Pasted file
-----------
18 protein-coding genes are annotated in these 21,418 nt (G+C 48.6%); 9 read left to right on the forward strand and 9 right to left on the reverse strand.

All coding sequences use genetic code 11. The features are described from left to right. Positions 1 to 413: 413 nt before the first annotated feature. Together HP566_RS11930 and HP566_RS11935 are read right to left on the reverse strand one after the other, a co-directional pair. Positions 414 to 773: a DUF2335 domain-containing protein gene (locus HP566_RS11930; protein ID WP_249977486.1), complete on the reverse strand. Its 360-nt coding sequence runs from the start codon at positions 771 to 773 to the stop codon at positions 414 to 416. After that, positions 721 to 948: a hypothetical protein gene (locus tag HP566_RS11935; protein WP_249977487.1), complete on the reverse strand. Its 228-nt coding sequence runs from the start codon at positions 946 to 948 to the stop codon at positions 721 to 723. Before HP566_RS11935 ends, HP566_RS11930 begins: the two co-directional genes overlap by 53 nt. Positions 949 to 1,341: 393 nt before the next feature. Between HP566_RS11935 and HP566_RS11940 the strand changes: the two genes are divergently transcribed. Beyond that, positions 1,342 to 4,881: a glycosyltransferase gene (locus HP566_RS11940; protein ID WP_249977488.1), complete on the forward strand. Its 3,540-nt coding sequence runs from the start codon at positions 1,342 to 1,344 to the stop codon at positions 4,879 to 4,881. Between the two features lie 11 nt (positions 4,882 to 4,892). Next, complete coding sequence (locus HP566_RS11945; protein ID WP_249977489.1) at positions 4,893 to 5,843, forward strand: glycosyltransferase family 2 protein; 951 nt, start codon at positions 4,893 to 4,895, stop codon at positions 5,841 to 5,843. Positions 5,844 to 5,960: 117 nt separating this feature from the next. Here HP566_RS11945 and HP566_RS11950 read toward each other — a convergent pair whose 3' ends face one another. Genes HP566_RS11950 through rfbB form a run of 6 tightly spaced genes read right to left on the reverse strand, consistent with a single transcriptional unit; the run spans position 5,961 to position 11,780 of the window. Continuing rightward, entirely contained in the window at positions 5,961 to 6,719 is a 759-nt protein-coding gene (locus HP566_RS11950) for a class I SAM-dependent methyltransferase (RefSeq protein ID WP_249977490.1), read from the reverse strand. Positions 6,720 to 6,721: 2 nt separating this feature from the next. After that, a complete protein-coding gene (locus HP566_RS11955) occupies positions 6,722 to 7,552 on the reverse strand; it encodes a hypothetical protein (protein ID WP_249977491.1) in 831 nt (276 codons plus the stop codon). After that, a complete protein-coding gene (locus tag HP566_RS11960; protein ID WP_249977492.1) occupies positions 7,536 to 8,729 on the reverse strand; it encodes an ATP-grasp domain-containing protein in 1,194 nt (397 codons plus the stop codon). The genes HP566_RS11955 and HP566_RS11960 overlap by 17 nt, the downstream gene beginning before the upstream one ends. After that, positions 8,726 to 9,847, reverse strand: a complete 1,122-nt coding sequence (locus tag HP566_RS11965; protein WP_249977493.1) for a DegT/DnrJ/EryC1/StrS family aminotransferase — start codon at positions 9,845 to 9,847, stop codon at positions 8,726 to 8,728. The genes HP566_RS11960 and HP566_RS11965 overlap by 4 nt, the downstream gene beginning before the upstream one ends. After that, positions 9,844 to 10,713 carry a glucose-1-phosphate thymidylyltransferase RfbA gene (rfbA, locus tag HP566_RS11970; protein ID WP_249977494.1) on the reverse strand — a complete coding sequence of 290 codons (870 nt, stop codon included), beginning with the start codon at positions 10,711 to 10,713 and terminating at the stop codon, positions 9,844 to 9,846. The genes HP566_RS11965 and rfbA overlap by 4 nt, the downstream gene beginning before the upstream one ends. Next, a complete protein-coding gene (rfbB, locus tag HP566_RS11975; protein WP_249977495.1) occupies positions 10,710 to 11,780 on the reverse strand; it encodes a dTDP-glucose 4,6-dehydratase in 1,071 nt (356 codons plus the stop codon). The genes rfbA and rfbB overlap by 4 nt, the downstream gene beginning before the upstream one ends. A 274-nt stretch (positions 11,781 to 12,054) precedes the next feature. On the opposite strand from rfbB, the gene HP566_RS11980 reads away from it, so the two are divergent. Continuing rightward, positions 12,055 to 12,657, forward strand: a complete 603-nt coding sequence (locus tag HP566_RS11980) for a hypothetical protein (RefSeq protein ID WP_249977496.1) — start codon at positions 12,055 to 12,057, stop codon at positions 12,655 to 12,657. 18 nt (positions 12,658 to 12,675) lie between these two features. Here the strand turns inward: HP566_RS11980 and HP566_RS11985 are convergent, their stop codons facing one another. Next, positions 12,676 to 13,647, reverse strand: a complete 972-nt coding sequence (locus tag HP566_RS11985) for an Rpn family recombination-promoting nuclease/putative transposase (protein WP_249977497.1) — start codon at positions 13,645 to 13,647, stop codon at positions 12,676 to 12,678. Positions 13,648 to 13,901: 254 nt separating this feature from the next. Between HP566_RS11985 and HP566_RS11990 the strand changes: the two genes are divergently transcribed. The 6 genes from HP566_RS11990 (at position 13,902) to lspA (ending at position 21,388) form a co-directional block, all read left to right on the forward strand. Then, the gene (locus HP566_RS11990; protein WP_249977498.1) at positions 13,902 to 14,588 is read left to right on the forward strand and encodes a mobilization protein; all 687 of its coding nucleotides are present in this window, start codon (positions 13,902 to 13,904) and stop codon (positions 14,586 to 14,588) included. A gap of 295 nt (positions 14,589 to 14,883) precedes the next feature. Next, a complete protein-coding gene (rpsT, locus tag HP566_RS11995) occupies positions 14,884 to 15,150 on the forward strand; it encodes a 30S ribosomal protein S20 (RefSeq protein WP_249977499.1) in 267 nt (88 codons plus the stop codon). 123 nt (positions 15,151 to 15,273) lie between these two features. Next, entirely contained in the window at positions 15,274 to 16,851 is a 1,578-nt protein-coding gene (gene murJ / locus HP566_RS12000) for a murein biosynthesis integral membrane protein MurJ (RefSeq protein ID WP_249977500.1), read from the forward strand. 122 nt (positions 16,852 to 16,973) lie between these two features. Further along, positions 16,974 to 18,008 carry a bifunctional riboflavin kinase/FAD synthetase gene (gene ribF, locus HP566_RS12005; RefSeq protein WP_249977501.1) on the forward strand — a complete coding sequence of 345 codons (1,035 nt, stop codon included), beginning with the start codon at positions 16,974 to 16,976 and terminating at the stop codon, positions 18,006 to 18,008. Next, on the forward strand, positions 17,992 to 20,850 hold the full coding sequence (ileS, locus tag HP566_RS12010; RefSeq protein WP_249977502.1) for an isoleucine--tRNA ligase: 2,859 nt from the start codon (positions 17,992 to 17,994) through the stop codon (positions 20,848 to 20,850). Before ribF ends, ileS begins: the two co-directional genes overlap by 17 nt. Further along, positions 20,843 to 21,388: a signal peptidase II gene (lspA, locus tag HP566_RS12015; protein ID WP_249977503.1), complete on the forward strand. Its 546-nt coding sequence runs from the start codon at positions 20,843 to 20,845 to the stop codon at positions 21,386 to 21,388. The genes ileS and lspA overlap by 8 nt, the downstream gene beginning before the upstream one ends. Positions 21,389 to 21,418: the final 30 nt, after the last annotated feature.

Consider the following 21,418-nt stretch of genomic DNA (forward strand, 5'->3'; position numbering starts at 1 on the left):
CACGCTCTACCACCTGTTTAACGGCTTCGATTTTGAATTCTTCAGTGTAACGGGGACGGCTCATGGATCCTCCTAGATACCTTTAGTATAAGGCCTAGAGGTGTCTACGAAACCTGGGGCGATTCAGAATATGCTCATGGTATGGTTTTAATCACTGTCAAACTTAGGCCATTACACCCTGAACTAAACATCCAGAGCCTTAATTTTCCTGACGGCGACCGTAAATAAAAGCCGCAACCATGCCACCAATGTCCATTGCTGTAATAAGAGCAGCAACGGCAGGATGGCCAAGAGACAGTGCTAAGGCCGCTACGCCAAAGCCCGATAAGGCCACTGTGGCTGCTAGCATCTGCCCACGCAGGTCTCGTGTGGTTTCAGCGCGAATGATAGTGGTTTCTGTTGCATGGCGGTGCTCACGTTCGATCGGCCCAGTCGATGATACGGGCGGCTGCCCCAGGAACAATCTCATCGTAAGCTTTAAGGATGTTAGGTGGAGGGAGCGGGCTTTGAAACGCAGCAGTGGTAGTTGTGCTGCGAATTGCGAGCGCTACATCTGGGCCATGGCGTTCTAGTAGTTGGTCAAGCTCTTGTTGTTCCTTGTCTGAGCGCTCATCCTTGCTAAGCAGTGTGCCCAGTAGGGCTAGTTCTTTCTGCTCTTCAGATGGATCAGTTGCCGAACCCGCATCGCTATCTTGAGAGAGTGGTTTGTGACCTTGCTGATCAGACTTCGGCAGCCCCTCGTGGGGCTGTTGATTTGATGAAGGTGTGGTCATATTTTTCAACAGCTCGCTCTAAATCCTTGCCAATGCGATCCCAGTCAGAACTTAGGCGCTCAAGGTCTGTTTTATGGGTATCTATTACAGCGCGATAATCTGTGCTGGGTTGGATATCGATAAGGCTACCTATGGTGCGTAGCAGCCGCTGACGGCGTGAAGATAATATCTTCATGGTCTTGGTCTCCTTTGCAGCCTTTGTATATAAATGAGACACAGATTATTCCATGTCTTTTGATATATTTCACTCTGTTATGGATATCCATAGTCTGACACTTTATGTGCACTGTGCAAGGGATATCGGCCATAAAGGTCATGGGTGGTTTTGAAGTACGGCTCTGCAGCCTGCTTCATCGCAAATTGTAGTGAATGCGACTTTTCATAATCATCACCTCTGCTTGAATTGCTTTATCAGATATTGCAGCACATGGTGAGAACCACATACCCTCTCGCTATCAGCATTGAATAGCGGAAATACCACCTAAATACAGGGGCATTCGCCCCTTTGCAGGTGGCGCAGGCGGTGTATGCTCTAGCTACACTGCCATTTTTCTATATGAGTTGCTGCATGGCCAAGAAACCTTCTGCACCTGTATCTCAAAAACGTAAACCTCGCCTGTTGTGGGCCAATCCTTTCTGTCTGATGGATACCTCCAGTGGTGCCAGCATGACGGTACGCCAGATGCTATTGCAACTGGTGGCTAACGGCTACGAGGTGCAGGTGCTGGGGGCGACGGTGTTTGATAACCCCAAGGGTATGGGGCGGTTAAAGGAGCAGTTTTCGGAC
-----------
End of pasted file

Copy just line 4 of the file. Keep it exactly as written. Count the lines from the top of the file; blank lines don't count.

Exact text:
CACGCTCTACCACCTGTTTAACGGCTTCGATTTTGAATTCTTCAGTGTAACGGGGACGGCTCATGGATCCTCCTAGATACCTTTAGTATAAGGCCTAGAGGTGTCTACGAAACCTGGGGCGATTCAGAATATGCTCATGGTATGGTTTTAATCACTGTCAAACTTAGGCCATTACACCCTGAACTAAACATCCAGAGCCTTAATTTTCCTGACGGCGACCGTAAATAAAAGCCGCAACCATGCCACCAATGTCCATTGCTGTAATAAGAGCAGCAACGGCAGGATGGCCAAGAGACAGTGCTAAGGCCGCTACGCCAAAGCCCGATAAGGCCACTGTGGCTGCTAGCATCTGCCCACGCAGGTCTCGTGTGGTTTCAGCGCGAATGATAGTGGTTTCTGTTGCATGGCGGTGCTCACGTTCGATCGGCCCAGTCGATGATACGGGCGGCTGCCCCAGGAACAATCTCATCGTAAGCTTTAAGGATGTTAGGTGGAGGGAGCGGGCTTTGAAACGCAGCAGTGGTAGTTGTGCTGCGAATTGCGAGCGCTACATCTGGGCCATGGCGTTCTAGTAGTTGGTCAAGCTCTTGTTGTTCCTTGTCTGAGCGCTCATCCTTGCTAAGCAGTGTGCCCAGTAGGGCTAGTTCTTTCTGCTCTTCAGATGGATCAGTTGCCGAACCCGCATCGCTATCTTGAGAGAGTGGTTTGTGACCTTGCTGATCAGACTTCGGCAGCCCCTCGTGGGGCTGTTGATTTGATGAAGGTGTGGTCATATTTTTCAACAGCTCGCTCTAAATCCTTGCCAATGCGATCCCAGTCAGAACTTAGGCGCTCAAGGTCTGTTTTATGGGTATCTATTACAGCGCGATAATCTGTGCTGGGTTGGATATCGATAAGGCTACCTATGGTGCGTAGCAGCCGCTGACGGCGTGAAGATAATATCTTCATGGTCTTGGTCTCCTTTGCAGCCTTTGTATATAAATGAGACACAGATTATTCCATGTCTTTTGATATATTTCACTCTGTTATGGATATCCATAGTCTGACACTTTATGTGCACTGTGCAAGGGATATCGGCCATAAAGGTCATGGGTGGTTTTGAAGTACGGCTCTGCAGCCTGCTTCATCGCAAATTGTAGTGAATGCGACTTTTCATAATCATCACCTCTGCTTGAATTGCTTTATCAGATATTGCAGCACATGGTGAGAACCACATACCCTCTCGCTATCAGCATTGAATAGCGGAAATACCACCTAAATACAGGGGCATTCGCCCCTTTGCAGGTGGCGCAGGCGGTGTATGCTCTAGCTACACTGCCATTTTTCTATATGAGTTGCTGCATGGCCAAGAAACCTTCTGCACCTGTATCTCAAAAACGTAAACCTCGCCTGTTGTGGGCCAATCCTTTCTGTCTGATGGATACCTCCAGTGGTGCCAGCATGACGGTACGCCAGATGCTATTGCAACTGGTGGCTAACGGCTACGAGGTGCAGGTGCTGGGGGCGACGGTGTTTGATAACCCCAAGGGTATGGGGCGGTTAAAGGAGCAGTTTTCGGAC